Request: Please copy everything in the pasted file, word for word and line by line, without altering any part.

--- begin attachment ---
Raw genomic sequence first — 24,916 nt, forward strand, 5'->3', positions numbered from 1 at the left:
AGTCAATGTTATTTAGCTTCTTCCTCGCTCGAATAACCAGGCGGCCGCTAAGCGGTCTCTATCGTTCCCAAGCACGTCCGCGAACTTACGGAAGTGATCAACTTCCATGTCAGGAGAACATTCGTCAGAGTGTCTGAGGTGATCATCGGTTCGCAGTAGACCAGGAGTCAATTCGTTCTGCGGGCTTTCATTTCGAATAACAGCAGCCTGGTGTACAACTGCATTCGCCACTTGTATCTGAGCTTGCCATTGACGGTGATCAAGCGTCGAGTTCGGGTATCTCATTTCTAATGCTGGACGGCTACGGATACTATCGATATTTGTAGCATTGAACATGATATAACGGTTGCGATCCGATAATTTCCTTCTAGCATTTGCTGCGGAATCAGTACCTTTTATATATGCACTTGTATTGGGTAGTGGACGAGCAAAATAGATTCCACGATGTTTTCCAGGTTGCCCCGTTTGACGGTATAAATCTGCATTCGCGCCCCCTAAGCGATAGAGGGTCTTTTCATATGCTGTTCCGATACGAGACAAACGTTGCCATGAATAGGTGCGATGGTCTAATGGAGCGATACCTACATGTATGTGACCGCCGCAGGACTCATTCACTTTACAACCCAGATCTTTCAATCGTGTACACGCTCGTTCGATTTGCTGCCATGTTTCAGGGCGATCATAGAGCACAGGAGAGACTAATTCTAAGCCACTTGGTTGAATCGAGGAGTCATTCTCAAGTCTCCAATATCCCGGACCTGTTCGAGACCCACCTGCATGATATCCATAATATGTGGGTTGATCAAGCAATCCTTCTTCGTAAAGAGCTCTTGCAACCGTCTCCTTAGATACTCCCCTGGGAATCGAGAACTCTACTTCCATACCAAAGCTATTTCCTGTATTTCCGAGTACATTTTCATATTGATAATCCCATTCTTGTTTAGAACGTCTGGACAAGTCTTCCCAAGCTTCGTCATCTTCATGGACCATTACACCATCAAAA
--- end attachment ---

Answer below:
Raw genomic sequence first — 24,916 nt, forward strand, 5'->3', positions numbered from 1 at the left:
AGTCAATGTTATTTAGCTTCTTCCTCGCTCGAATAACCAGGCGGCCGCTAAGCGGTCTCTATCGTTCCCAAGCACGTCCGCGAACTTACGGAAGTGATCAACTTCCATGTCAGGAGAACATTCGTCAGAGTGTCTGAGGTGATCATCGGTTCGCAGTAGACCAGGAGTCAATTCGTTCTGCGGGCTTTCATTTCGAATAACAGCAGCCTGGTGTACAACTGCATTCGCCACTTGTATCTGAGCTTGCCATTGACGGTGATCAAGCGTCGAGTTCGGGTATCTCATTTCTAATGCTGGACGGCTACGGATACTATCGATATTTGTAGCATTGAACATGATATAACGGTTGCGATCCGATAATTTCCTTCTAGCATTTGCTGCGGAATCAGTACCTTTTATATATGCACTTGTATTGGGTAGTGGACGAGCAAAATAGATTCCACGATGTTTTCCAGGTTGCCCCGTTTGACGGTATAAATCTGCATTCGCGCCCCCTAAGCGATAGAGGGTCTTTTCATATGCTGTTCCGATACGAGACAAACGTTGCCATGAATAGGTGCGATGGTCTAATGGAGCGATACCTACATGTATGTGACCGCCGCAGGACTCATTCACTTTACAACCCAGATCTTTCAATCGTGTACACGCTCGTTCGATTTGCTGCCATGTTTCAGGGCGATCATAGAGCACAGGAGAGACTAATTCTAAGCCACTTGGTTGAATCGAGGAGTCATTCTCAAGTCTCCAATATCCCGGACCTGTTCGAGACCCACCTGCATGATATCCATAATATGTGGGTTGATCAAGCAATCCTTCTTCGTAAAGAGCTCTTGCAACCGTCTCCTTAGATACTCCCCTGGGAATCGAGAACTCTACTTCCATACCAAAGCTATTTCCTGTATTTCCGAGTACATTTTCATATTGATAATCCCATTCTTGTTTAGAACGTCTGGACAAGTCTTCCCAAGCTTCGTCATCTTCATGGACCATTACACCATCAAAA